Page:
Henry Hudson and the Catskill Gnomes
A New York Ghost Story
S. E. Schlosser
On September 3rd of 1609, Henry Hudson sailed the Half Moon into the mouth of the great New York river that later bore his name. The explorer and his crew journeyed north for several days, trading with the native residents and searching for the fabled northwest passage to the Orient. By the time he reached the area that would become present-day Albany, Hudson knew that he had not found the passage for which he sought. Reluctantly, he turned the Half Moon and sailed back down the river.
That night, Henry Hudson and his crew anchored the Half Moon in the shadow of the Catskill Mountains. Around midnight, Hudson heard the sound of music floating across the mountains and down to the river. Taking a few members of his crew, he went ashore and followed the sound up and up into the Catskills. The sound of the music grew louder as Hudson and his men marched up to the edge of a precipice. To their astonishment, a group of pygmies with long, bushy beards and eyes like pigs were dancing and singing and capering about in the firelight.
Hudson realized that these creatures were the metal-working gnomes of whom the natives had spoken. One of the bushy-bearded chaps spotted the explorer and his men and welcomed them with a cheer. The short men surrounded the crew and drew them into the firelight and the dance. Hudson and his men were delighted with these strange, small creatures, and with the hard liquor that the gnomes had brewed. Long into the night, the men drank and played nine-pins with the gnomes while Henry Hudson sipped at a single glass of spirits and spoke with the chief of the gnomes about many deep and mysterious things.
Realizing at last how late it was, Hudson looked around for his men. At first, he couldn't locate them. All he saw were large groups of gnomes, laughing and joking as they sprawled around the fire. Then, to his astonishment, he recognized several of the gnomes as his crewmen! They had undergone a transformation. Their heads had swollen to twice their normal size, their eyes were small and pig-like, and their bodies had shortened until they were only a little taller than the gnomes themselves.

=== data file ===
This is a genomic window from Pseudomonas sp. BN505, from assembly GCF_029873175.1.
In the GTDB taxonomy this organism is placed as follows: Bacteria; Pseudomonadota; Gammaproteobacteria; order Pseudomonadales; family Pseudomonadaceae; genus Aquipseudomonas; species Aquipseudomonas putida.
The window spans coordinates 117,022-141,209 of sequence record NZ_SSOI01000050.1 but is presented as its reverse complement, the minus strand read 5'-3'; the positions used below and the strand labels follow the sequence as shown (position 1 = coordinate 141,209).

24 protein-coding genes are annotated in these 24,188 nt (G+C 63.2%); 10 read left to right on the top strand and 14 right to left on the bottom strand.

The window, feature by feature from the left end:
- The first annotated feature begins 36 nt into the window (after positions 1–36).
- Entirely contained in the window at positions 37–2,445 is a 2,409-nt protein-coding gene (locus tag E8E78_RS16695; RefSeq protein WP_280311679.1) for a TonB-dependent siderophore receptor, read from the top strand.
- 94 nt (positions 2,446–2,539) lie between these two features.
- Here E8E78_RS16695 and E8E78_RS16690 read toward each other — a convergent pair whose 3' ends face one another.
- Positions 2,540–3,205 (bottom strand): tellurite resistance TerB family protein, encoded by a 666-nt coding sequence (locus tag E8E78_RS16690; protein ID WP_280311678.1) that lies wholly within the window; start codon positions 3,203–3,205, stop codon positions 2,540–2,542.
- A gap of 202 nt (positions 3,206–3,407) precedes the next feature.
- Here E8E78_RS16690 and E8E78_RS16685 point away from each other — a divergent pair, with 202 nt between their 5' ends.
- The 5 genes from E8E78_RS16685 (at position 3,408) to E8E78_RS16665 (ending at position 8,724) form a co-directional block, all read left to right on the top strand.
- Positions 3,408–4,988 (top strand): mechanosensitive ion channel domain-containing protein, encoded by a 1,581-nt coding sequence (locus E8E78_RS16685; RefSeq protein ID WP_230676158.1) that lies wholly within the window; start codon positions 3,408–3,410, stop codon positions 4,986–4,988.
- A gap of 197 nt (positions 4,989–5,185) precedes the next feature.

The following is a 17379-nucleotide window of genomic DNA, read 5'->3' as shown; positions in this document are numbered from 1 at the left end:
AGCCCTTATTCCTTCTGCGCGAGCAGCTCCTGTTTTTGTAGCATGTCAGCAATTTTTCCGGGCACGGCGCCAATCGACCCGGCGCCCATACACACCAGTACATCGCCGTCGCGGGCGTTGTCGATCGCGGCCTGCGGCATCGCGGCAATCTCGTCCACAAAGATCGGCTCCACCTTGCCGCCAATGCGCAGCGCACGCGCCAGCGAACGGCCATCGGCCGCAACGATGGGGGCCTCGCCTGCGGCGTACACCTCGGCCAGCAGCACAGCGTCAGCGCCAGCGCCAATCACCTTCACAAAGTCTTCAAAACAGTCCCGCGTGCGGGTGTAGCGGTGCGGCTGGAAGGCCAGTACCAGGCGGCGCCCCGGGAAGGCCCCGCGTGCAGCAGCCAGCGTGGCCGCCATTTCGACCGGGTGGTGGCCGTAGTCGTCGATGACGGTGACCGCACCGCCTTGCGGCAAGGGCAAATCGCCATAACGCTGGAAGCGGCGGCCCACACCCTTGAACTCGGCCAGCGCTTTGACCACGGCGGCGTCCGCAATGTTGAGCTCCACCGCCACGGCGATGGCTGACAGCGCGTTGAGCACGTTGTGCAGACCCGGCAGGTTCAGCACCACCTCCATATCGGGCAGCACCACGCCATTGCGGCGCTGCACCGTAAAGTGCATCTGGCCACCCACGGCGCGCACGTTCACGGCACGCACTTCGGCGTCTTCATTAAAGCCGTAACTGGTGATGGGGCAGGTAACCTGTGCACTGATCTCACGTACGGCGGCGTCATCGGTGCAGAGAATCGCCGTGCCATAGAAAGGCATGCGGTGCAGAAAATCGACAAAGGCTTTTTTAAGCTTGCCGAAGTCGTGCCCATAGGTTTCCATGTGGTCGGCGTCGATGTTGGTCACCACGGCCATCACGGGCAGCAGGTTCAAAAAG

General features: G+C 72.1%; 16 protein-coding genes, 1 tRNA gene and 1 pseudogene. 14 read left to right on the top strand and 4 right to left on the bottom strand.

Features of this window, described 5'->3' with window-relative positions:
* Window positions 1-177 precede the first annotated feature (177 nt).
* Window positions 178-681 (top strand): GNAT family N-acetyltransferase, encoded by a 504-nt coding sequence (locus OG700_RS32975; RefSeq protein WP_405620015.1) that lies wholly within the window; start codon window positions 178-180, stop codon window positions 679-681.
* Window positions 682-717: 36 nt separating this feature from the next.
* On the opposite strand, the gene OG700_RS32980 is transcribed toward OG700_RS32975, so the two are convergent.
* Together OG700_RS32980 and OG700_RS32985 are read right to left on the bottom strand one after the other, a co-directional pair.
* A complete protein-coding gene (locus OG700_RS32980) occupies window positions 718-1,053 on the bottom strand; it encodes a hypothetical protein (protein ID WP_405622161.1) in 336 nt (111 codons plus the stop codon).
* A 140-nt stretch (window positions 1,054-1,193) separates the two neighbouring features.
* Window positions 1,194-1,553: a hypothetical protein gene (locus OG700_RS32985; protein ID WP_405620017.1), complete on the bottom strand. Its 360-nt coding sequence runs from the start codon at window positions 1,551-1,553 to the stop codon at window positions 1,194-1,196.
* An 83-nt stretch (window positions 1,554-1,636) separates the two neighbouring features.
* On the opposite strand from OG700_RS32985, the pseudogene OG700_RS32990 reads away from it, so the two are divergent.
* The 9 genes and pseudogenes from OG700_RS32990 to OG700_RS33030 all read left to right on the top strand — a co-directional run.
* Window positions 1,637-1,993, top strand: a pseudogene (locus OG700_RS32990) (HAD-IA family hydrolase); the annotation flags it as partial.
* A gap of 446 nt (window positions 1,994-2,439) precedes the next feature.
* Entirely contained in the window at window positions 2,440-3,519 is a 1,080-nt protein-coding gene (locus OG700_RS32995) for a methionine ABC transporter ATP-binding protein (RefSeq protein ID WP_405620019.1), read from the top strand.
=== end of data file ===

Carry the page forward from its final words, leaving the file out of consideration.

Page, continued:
Hudson was alarmed, and asked the chief of the gnomes for an explanation. It was, the chief explained to Hudson, the effect of the magical hard liquor the gnomes brewed. It would wear off when the liquor did. Hudson wasn't sure that he believed the little man. Afraid of what else might happen to him and his crewman if they continued to linger in such company, Hudson hurriedly took his leave of the gnomes and hustled his severely drunken crewmen back to the Half Moon. The entire crew slept late into the morning, as if they were under the influence of a sleeping draught. When they awakened, the crewmen who had accompanied Hudson up into the Catskill Mountains, aside from ferocious headaches, were back to normal
Hudson continued on his way down the great river, and by October 4th, the Half Moon had reached the mouth and Hudson and his crew sailed for home. In 1610, Hudson set off on another journey, searching for a northwestern passage to the Orient. Trapped in the ice through a long winter, Hudson's crew eventually mutinied and set Henry Hudson and eight of his crewmen adrift in the Hudson Bay. They were never seen again.
In September 1629, twenty years to the day that Hudson and his crew met the Catskill gnomes, a bright fire appeared on the precipice above the hollow, and dance music could be heard floating through the mountains. The Catskill gnomes spent the evening dancing, and carousing and drinking their magic liquor. At midnight, they were joined by the spirits of Henry Hudson and crew. Merry was their meeting, and the gnomes and the spirits played nine-pins all night long. Each time they rolled the ball, a peal of thunder would shake the mountains, and the fire would flare up in bolts like lightening. The party lasted until daybreak, at which hour the spirits departed from the hills, with promises to return.
Every twenty years, the spirits of Henry Hudson and his crew returned to the Catskill Mountains to play nine-pins with the gnomes, and to look out over the country they had first explored together on the Half Moon. Now and then, one of the Dutch settlers living in the region came across the spirits as they played nine-pins. They claimed that any man foolish enough to drink of the spirits' magic liquor would sleep from the moment the spirits departed the mountain to the day they returned, twenty years later. Most folks discounted the story, although several members of Rip Van Winkle's family swore it was true. True or false, wise folks who walk among the Catskills in September do not accept a drink of liquor when it is offered to them. Just in case.
|The Headless Horseman rides for the first time; a wizard enslaves a brave young girl; a vampire stalks a new mother; and the White Lady seeks vengence for her murdered daughter in Spooky New York. Read 30 spooky tales of New York ghosts, monsters, pirates, and witches in this folklore collection by S.E. Schlosser.|